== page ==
• ermenië is referred to as the one beginning from which all life proceeds. The initial element er‑ one, single is identical with that in erma (q.v.); while menie is most likely the gerundial form of a verb *men‑ derived from the base √men move, proceed (VT41:6); cf. en-yalië re-calling < yal‑ summon (UT:317 n.43). Therefore, ermenië is perhaps literally the one or single moving. As such, it bears a striking resemblance to the Primum Mobile Prime Mover or First Cause of Aristotelian metaphysics. (It should be noted that there is an identical, and probably related, ending ‑ie seen in abstract nouns derived from basic verbs — such as látie openness, VT39:33, and cf. LAT‑ lie open, V:368; nāmie a single judgement or desire, VT41:13, and cf. the aorist verb namin I judge, ibid. and p. 18; and sangie necessity < thag‑ oppress, crush, press, VT44:8, 23 — but as these examples show, the lack of a long root vowel in menie, which would be expected in an abstract noun in ‑ie derived from √men, sc. *ménie, favors the interpretation of menie as a gerund).
  • estel trust, faith; see X:320, 332, 338.
  • fëa (pl. fëar) soul, indwelling spirit, of an incarnate being; see X:349, 470.
  • Imbar “The Habitation”, the Earth < MBAR‑ dwell, inhabit (V:372); see X:337.
  • nassë material (pl. nassi) appears to be a noun derived from the Eldarin base 2 be, whence also the noun nat thing (V:374). The derivative ending ‑sse is found in both concrete and abstract nouns, such as aikasse mountain peak < AYAK‑ sharp, pointed (whence also Q aika sharp; V:349); eresse solitude < ERE‑ be alone, deprived (V:356); erkasse holly < ERÉK‑ thorn (V:356); handasse intelligence < KHAN‑ understand, comprehend (V:363); etc.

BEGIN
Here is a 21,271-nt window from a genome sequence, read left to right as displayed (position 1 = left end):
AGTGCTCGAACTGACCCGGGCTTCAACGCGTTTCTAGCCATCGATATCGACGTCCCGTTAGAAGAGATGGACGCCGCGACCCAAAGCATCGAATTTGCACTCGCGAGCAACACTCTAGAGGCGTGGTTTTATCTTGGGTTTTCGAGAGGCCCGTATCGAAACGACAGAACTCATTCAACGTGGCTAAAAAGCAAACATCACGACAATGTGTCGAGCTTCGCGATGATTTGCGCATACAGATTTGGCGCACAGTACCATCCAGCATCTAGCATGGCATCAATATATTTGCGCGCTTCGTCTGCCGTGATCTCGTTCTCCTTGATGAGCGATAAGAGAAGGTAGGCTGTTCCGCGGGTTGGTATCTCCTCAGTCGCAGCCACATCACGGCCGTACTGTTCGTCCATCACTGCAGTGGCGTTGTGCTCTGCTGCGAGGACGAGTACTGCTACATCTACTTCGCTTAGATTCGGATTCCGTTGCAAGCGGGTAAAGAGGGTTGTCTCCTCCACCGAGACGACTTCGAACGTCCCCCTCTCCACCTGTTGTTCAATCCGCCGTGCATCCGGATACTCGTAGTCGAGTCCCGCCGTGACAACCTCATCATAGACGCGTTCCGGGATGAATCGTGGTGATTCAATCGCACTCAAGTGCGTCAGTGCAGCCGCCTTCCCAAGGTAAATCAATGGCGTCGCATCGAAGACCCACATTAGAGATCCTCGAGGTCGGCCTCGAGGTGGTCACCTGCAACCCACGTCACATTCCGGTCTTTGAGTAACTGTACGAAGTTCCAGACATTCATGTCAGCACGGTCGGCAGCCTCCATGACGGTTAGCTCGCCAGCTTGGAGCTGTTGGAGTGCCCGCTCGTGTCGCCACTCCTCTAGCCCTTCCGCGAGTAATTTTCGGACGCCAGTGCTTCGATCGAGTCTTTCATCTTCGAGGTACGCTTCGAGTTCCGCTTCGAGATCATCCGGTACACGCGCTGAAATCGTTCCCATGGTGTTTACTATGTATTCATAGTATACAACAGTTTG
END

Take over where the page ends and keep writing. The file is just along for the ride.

• únehtar (pl. noun) are said to be the smallest quantities possible in which the interior pattern that distinguishes [a nassë] from other nassi is exhibited. The initial element ú‑ of this noun appears to be the prefix ú‑, denoting impossibility; cf. the noun únat a thing impossible to be or to be done (VT39:26), and the adjectives úquétima unspeakable, impossible to say, put into words, or unpronounceable (WJ:370 s.v. *ABA) and únótima not possible to count, countless (VT39:14 s.v. ú). The element nehta‑ appears to be a verb-stem (in ‑ta, here used substantively, and pluralized as a noun, with ‑r), and indeed among unpublished documents of c. 1969 is found a verbal base NEK divide, part, separate, which would yield a verb *nehta‑ divide, part, separate by regular phonological and morphological development. If this is the right derivation, then an únehta would be literally a thing impossible to divide, or a thing that cannot be divided, and thus have the same literal meaning as the English word “atom” (< Greek ατομ-ος, a substantive use of adj. ατομ-ος indivisible < α privative + -τομ-ος cut).

Copyright ©2015 Carl F. Hostetter

Quotations from the works of J.R.R. or Christopher Tolkien are the copyright of their publishers and/or the Tolkien Estate, and are used here with their kind permission. The word TOLKIEN is a registered trademark of The J.R.R. Tolkien Estate Limited. The characters and scripts of Tolkien’s invented languages and works in those languages are the copyright of the Tolkien Estate.

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First published on January 10th, 2015